PMP266: Principal Questions on Curriculum and Goals with Jen Schwanke

Jen Schwanke joins me this week as we respond to listener questions. Jen Schwanke is an author and education leader from Dublin City Schools in Dublin, Ohio. We have two questions from a listener who wrote for feedback as an opportunity is opening to apply for a site principal position. 


“After several years serving in the role of assistant principal, I have been mired in testing, discipline, bus routes etc. for the past several years. I know a little about curriculum, but I need to beef up my knowledge in the coming weeks. What tips do you have for digging in and learning curriculum?”

Jen: You don’t have to master curriculum. Just know people who have mastered it… curriculum coaches and support. Thru the evaluation process, ask questions. “This is for my learning…” Remember, you can have different standards being taught differently by different teachers.

Will: First of all, acknowledge you do not have to an expert in curriculum to be a strong instructional leader. At the same time, you should be able to identify what standards are important in learning. Curriculum choices are guided by that question. In other words, the learning standards drive the curriculum, not the other way around. 

Here’s an example to consider: When someone is teaching 11th grade language arts, for instance, he or she may choose to introduce a text from Martin Luther King, Jr.’s Letters from a Birmingham Jail. Although the teacher wants students aware of relevant material from our own history, he or she also wants to tie the text to learning standards. In this case, the learning goal may be helping students understand how to analyze the elements of persuasive writing, including rhetorical strategies. The learning standards then guide the outcomes students will identify in the reading as well as model the kinds of critical thinking they will need when they practice organizing their own thoughts and writing on persuasive topics. You can apply this same learning framework to every subject. As an administrator, the goal is to apply these perspectives schoolwide. It is easier to guide instruction when every grade level and subject area has curriculum maps tie lessons and outcomes with agreed-upon standards.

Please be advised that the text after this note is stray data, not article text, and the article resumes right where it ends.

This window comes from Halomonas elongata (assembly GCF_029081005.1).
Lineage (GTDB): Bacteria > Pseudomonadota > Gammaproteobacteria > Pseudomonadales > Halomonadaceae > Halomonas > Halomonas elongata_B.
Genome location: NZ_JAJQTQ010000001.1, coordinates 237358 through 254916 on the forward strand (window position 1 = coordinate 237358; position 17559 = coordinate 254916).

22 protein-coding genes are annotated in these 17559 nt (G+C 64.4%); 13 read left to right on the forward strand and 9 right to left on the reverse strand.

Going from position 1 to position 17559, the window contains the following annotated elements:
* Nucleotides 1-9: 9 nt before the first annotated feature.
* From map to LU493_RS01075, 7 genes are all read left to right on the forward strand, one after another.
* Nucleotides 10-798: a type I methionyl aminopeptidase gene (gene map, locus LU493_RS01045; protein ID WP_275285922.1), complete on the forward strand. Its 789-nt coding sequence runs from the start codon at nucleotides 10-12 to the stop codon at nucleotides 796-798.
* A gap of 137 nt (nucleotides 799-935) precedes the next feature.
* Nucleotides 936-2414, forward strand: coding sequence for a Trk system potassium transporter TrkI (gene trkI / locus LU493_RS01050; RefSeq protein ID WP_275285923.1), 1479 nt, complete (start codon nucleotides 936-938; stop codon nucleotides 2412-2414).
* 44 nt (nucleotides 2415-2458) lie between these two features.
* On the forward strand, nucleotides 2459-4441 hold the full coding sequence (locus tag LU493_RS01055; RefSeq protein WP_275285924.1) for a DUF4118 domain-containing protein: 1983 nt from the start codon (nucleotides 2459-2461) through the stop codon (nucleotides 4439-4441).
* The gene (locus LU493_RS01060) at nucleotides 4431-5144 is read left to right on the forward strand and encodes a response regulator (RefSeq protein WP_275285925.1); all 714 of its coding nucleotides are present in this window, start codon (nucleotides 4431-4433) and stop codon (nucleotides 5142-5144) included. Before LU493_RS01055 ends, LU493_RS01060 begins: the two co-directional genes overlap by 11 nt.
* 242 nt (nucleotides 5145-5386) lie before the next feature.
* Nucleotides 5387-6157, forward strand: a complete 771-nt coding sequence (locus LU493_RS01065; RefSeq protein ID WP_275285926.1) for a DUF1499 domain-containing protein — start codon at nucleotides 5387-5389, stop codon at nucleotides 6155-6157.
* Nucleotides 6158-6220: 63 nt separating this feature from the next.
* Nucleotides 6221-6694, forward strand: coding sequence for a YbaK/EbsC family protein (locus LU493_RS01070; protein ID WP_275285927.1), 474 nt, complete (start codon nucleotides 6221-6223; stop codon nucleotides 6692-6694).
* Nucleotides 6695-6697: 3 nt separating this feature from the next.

I need to have reasonable goals for the school over the next 3-5 years.  I clearly want to address learning gaps due to COVID and achievement gaps for students.  Are there other areas you would recommend I look at?”

Jen:  After you’ve set your own goals, you may want to pair with teachers to do the same… don’t leave this to chance… have them do it as a team… accountability comes with sharing with others…

Will: Always start with the questions:

1. What are we doing that is working?

2. What do we need to change or improve?

I’m sure you already have access to a rubric, but as a matter of reference, SMART goals should be:

  • Specific
  • Measurable
  • Achievable
  • Relevant 
  • Timeline 

Here’s a free PD resource:

I came across a short professional development min-lesson plan I had created a few years ago on introducing teams to vision, mission and goal setting. I’ll paste it here if you’re interested in using it personally or with your teams:

Let’s Wrap This Up

Listen to the episode for even more explanations and feedback on the above questions!

As you lead others, do not forget that setting goals is an important part of leadership. At the same time, relationships are the bedrock of leading change. What questions or feedback do you want to add to the conversation? Reach back at

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William D. Parker
William D. Parker